December 3, 2021
Charlotte, North Carolina, USA
Bank of America Stadium
PAT NARDUZZI: It's obviously great to be down in Charlotte for this championship game. It's an honor for our team to come down here and represent the Coastal Division.
Again, couldn't be more excited. We had a great week of practice. We've got a great Wake Forest team, and Coach Clawson does a great job of coaching them, tremendous football coach, tremendous person. I have a ton of respect for him. Can't wait to tee it up at 8:14.
Q. Kenny Pickett has been named the ACC Player of the Year. What can you tell us about his development as a player throughout the season, and were you expecting to come out with this award leading up to the season?
PAT NARDUZZI: You're not thinking about awards. Did I think we'd be sitting in Charlotte having Kenny Pickett No. 8 as QB one running our offense? Yeah, but you're not sitting here thinking is he going to be a Heisman candidate, is he going to be the Player of the Year. I kind of forgot they even had a Player of the Year until you get your ballot and you vote and you can't vote for your own guys, of course. You kind of go down through the list of what you have to vote for.
So that's nothing we look at. But Kenny's development through the season, I think it's well-mentioned here through the year, he started off the same way he's been finishing, at least the regular season. We need him to have one of his best games tomorrow versus an explosive Wake Forest offense.
Could be a barn burner, and we've got to score just one more point than they do. But Kenny is a tremendous football player. I think his pocket presence, his ability to throw the ball down the field compared to some of the other guys out there in the country speaks for itself.
Q. You guys have been there before a couple years ago with the rain and all that stuff down there. What did you learn from that game that helped you prepare for this week's game?
PAT NARDUZZI: I went back and looked at some of my notes and what we did, and I won't share any secrets, but to me you can talk to your kids about it, but they have their own feelings about it, okay.
I think back when we clinched it, we actually beat Wake Forest at Wake Forest to clinch it and didn't finish up the season the way we wanted to, but when we did clinch, I think our kids were excited to be there.
It's just been -- I told them, hey, listen, we don't want to be that team that's just excited to be in Charlotte, we want to be excited after the game. I've experienced that. We went -- Michigan State when I was a defensive coordinator and we played Wisconsin with Russell Wilson, some of the locals have heard this, and when we got beat by them the last second of the game, actually roughed the punter and Keyshawn Martin took it all the way back. We were going to win the game but we lost it. But the next time we went back we beat Urban Meyer and the No. 1 team in the country.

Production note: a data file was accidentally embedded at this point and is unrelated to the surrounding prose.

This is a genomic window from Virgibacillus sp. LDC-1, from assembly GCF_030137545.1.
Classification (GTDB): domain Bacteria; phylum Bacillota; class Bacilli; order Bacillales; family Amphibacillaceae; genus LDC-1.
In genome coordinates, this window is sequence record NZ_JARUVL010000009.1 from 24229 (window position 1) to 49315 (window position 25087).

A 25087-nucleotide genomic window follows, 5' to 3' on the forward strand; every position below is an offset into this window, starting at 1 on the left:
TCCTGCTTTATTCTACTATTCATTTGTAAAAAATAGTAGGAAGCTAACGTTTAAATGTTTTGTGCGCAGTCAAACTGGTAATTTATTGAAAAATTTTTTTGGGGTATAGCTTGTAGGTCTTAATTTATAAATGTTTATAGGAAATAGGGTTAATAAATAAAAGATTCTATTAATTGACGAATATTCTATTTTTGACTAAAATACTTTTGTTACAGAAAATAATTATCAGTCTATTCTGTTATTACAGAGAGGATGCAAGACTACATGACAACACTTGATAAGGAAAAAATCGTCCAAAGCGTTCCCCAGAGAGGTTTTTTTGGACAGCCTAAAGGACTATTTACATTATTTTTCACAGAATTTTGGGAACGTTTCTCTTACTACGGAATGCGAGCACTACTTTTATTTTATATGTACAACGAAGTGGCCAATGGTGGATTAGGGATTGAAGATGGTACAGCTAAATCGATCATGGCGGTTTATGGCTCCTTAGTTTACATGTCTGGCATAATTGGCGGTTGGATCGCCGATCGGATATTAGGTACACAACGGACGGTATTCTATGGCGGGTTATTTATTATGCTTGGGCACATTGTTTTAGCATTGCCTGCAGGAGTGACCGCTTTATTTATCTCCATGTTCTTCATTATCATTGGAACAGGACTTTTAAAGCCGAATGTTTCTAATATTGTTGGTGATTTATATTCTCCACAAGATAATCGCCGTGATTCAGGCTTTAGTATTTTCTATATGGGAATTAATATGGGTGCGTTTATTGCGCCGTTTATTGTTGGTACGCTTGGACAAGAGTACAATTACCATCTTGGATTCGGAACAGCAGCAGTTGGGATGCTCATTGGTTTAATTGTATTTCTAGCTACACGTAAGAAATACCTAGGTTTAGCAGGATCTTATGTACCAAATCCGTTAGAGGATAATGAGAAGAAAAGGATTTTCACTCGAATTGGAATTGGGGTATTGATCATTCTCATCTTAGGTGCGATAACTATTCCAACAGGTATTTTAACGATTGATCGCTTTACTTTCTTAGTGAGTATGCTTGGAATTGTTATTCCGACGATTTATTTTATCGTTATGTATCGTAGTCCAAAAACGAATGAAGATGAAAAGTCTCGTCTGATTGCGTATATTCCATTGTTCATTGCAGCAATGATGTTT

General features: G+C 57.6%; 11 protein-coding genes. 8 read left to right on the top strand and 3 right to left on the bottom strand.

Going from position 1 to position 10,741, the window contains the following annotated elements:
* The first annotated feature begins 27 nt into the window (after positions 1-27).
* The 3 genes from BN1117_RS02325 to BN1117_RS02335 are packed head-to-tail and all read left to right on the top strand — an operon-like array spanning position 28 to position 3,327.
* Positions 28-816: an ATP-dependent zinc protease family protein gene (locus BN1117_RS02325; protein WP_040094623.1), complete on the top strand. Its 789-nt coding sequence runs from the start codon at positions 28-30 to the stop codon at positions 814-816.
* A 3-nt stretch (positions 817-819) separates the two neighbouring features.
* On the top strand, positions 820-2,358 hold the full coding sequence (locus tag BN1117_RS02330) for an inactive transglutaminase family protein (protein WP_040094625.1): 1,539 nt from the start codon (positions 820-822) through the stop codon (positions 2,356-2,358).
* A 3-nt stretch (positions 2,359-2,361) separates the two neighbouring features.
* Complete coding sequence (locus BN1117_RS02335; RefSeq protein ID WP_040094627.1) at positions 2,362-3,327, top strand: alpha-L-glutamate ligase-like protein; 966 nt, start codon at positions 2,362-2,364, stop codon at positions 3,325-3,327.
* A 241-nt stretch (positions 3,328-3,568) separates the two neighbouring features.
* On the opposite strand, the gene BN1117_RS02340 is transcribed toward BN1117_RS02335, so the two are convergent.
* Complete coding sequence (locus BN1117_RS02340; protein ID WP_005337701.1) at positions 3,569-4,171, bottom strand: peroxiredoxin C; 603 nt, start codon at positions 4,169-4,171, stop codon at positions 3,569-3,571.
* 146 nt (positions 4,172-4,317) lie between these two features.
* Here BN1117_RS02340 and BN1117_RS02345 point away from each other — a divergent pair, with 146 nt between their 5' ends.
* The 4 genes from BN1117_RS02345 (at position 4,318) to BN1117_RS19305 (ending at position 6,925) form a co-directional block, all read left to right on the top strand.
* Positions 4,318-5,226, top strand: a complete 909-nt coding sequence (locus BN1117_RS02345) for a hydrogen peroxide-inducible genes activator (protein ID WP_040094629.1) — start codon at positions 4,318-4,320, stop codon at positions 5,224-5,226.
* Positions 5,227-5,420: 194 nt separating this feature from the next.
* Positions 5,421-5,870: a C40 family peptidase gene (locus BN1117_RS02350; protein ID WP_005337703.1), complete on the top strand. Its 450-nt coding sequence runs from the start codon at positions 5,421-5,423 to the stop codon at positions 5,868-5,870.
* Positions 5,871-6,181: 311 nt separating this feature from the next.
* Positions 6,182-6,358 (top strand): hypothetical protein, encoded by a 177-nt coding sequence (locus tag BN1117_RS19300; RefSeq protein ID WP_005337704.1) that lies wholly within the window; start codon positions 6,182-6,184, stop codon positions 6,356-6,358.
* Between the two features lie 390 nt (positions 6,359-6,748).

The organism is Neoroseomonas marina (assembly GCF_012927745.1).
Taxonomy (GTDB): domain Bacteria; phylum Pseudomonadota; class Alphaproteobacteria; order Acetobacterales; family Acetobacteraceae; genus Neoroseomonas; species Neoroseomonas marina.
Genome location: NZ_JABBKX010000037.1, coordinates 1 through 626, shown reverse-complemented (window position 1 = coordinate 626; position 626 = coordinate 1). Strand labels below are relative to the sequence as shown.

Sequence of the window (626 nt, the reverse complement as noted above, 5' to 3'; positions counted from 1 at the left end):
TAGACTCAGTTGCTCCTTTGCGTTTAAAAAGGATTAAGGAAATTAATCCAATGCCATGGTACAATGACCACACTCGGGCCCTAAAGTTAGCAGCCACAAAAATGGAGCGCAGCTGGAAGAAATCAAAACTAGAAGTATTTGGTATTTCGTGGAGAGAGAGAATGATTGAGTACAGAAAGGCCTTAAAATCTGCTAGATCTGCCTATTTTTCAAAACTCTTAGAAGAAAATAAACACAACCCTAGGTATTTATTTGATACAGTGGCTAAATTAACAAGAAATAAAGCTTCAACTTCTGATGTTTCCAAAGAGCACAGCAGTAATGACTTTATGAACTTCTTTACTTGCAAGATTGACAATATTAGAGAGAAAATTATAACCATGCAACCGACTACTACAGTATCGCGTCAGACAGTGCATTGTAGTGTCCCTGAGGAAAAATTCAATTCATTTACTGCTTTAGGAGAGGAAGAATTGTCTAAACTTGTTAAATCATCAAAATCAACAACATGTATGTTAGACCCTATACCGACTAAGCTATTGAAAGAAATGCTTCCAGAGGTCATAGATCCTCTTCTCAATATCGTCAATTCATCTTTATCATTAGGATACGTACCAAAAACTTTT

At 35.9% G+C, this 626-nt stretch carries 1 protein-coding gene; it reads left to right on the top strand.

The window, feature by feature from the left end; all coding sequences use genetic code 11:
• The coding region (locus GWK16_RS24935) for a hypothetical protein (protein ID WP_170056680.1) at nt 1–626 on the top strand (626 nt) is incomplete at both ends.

So just kind of going I think is a big advantage and knowing what you're in for. Someone can talk to you about it, but until you've done that, been there, I think that's an advantage.
Q. Talk about our good friend from Frederick, Maryland, Jordan Addison, your good wide receiver. Talk about his development because it seems like when I talked to him in the summertime he was very shy. He seems like he's more outgoing now.
PAT NARDUZZI: He's still shy. He's still shy. But he's developed. His mother talks about it all the time how -- she talks a lot to him.
But he doesn't care about that. He wants to win. He wants to play receiver, and maybe another thing, you talk about Biletnikoff that hasn't got out there enough is the guy blocks. He's not one of these prima donna wide outs out there that doesn't block anybody. There was a play I think it was last week or two weeks ago where he took and knocked two guys down on a block. It was like, wow. This guy is not thinking he's too good.
He's a complete player. He's developed in his two years at Pitt.
Q. I noticed you obviously took note of the students waiting outside the William Pitt union for student tickets to head down to Charlotte, and you brought the pizza. What can you say to that sort of atmosphere around the student body surrounding this game?